When darkness tiptoed through our streets, we shut
the windows, blocked the doors before they knocked.
“This night is death”, you cried, “it stabs my gut”.
We listened to the tick-tock of the clocks,
and watched the shadows moulding into black,
your face, a pale reflection washed in ink.
I poured myself a scotch when on my back,
I felt its ice cold touch, a serpent slinked
foretelling that the visitors had come,
with raven wind and from the basement sighs,
and there was music, woodwind, strings and drums,
and rattling bones, retracted claws — You cried:
“I crave your blood, I’m one of them ”, you sneered,
and snapped my neck; I’ve slept with death I fear.
Today I host MTB at dVerse, where we try our best in writing narrative poetry. Tell us a story with beginning end and conclusion. Put me in the place, and introduce the characters. Use dialogue in your poem if you want, give me images and have fun. I wrote the first version of this sonnet last week, and I have basically only made a few changes to the end to give you a different story.
September 27, 2018
Oh my goodness, the rhythm and rhyme scheme gave this a fun, lyrical feel but the subject matter and lines themselves contrasted so greatly, it made for such an exciting read!
Sonnets in modern form are perfect forms for flash-fiction I think. Close to hundred words usually…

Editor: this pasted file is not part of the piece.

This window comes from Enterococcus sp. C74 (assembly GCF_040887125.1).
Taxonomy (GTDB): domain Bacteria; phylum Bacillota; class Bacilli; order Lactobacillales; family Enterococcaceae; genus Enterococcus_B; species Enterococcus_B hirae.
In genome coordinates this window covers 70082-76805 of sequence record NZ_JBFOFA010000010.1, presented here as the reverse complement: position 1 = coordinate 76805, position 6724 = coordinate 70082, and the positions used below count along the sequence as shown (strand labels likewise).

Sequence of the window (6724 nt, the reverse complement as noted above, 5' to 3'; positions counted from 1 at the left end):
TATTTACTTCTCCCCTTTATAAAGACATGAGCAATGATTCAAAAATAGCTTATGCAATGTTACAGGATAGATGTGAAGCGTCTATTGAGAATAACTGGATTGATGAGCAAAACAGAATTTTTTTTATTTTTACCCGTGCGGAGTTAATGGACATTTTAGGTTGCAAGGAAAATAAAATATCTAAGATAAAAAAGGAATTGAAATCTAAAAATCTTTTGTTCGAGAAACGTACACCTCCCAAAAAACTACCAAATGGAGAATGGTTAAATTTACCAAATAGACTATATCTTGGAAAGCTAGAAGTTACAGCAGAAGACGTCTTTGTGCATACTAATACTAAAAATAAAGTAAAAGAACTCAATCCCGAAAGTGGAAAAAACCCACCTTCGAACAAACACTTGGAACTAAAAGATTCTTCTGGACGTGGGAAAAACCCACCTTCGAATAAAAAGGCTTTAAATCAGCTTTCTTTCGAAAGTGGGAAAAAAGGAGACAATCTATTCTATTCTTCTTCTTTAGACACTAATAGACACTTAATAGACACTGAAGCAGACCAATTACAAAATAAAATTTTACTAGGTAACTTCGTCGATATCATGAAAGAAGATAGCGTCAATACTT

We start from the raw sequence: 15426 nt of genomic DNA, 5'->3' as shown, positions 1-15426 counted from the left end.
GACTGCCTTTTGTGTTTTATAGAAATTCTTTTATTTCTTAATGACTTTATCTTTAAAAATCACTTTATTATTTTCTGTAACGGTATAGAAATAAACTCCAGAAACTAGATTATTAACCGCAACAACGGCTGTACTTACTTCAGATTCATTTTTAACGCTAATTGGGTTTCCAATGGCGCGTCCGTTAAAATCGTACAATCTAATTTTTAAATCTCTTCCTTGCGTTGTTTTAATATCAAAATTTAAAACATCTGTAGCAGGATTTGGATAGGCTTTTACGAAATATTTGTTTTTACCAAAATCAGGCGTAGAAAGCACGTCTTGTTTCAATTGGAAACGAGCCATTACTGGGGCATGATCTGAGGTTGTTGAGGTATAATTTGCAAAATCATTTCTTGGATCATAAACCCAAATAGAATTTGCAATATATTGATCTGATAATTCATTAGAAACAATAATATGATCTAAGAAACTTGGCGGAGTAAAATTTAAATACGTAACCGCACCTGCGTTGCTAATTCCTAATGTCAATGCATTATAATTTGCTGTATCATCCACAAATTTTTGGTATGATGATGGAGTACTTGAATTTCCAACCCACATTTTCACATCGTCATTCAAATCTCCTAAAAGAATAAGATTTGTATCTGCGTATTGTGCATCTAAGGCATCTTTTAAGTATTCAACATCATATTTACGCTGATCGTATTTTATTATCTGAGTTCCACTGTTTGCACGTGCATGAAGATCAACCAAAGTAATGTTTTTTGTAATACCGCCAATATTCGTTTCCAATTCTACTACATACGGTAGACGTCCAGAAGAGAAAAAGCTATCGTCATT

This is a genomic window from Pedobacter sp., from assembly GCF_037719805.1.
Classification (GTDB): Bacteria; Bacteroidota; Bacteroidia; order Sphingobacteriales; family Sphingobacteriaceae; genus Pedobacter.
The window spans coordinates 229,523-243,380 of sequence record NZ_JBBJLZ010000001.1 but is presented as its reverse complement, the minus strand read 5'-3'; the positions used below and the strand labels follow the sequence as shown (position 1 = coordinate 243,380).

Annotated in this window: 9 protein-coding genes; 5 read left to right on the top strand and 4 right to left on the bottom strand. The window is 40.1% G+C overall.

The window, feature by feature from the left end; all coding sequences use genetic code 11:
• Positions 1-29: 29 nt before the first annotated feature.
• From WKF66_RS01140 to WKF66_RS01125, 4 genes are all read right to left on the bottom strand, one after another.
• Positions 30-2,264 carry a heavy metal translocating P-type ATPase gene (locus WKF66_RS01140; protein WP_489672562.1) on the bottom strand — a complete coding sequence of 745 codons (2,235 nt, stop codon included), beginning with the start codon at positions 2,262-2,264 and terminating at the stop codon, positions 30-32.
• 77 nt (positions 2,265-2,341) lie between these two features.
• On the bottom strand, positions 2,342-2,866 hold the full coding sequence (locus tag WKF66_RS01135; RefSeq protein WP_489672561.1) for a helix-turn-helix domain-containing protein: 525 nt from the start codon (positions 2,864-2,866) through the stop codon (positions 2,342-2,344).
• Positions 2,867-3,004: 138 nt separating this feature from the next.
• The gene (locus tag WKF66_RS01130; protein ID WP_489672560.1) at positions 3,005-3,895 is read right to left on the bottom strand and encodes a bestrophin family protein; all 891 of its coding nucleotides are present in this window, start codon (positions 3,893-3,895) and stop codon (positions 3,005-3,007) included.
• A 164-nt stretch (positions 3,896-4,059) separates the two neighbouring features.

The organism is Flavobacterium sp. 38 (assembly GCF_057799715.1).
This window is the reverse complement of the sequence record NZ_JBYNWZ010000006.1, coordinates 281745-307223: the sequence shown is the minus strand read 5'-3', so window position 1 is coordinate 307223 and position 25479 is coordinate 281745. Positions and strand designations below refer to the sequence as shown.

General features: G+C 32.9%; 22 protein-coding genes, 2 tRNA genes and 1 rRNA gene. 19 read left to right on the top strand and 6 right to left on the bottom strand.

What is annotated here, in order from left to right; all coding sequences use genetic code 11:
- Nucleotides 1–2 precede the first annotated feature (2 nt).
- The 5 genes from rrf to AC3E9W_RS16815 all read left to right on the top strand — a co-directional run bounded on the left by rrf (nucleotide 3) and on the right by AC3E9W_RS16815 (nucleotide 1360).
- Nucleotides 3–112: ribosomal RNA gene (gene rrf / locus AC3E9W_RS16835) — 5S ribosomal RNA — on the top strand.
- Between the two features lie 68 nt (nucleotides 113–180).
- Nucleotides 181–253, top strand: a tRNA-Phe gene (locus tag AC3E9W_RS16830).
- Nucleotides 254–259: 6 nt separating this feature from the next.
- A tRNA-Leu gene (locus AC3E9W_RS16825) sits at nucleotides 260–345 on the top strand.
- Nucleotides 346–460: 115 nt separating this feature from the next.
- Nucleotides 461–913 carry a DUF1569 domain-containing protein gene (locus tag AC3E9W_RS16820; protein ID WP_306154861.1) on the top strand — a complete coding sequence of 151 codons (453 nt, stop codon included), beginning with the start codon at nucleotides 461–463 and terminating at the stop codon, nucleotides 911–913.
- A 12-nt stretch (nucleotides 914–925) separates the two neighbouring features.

I will keep that in mind for future flash fiction prompts!
Oh, very dark. The sonnet form gives it a lovely Victorian feel. This reminded me of Browning, the way he inhabited other characters.
Ohh wow…more of your masterful imagery….
I loved “8foretelling that the visitors had come, with raven wind and from the basement sighs, and there was music, woodwind, strings and drums, and rattling bones, retracted claws — “
Dark but with a jaunty rhythm, and I love the sounds in ‘darkness’, ‘blocked’, ‘knocked’, ‘tick-tock of the clocks’,’black’, ‘ink’ and ‘back’, I also love the ‘raven wind and … basement sighs’ – very creepy!
This complements your last ship in a storm poem. Very Gothic.
I thought this felt familiar when I started, but I wasn’t sure if it was a coincidence at first until a little bit into it. A chilling tale straight through the end, and the last line was superb. I think there’s great value in both versions though.
I am pleased about the dark ending to this one.
It was actually your comment that triggered me to rewrite this ending.
Gothic to the core, brother–loved it. You had me at /raven winds/; still imagining the soft sound of /retracting claws/. Nice illustration for your prompt.
Raven winds and basement sighs. You went full core Gothic on this. Not scary but creepy enough.
beguiled and enchanted – reminded me of dark Victorian tales
Dark and intriguing…death comes calling.
Your wild images ran rampant through this one. Very chilling!
My thanks for the narrative poetry prompt, for it is one of my favorite forms of poetry.
Oooo. I shivered at this one! 🙂 Wonderful.
Nice use of iambic pentameter.
The “basement sighs” echo my childhood fears…you’re a master of the sinister side of sonnet!
Ha… thank you.. yes basements can be scary
Love your tale–especially those “rattling bones.”
Sleeping with death…your words are a personification of what we always carry. (K)
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I like the double-meaning of the title and I was genuinely shocked by the turn. I see what you were driving at now. That was a tight narrative.
I love the rhythm and rhyme that carries along this tale (without be intrusive). I agree with others–quite gothic. You are right that the sonnet form seems perfect for this. This is really chocked full with sound and action.
An entertaining walk on the dark side!
We may not know we are on the dark side till it’s too late.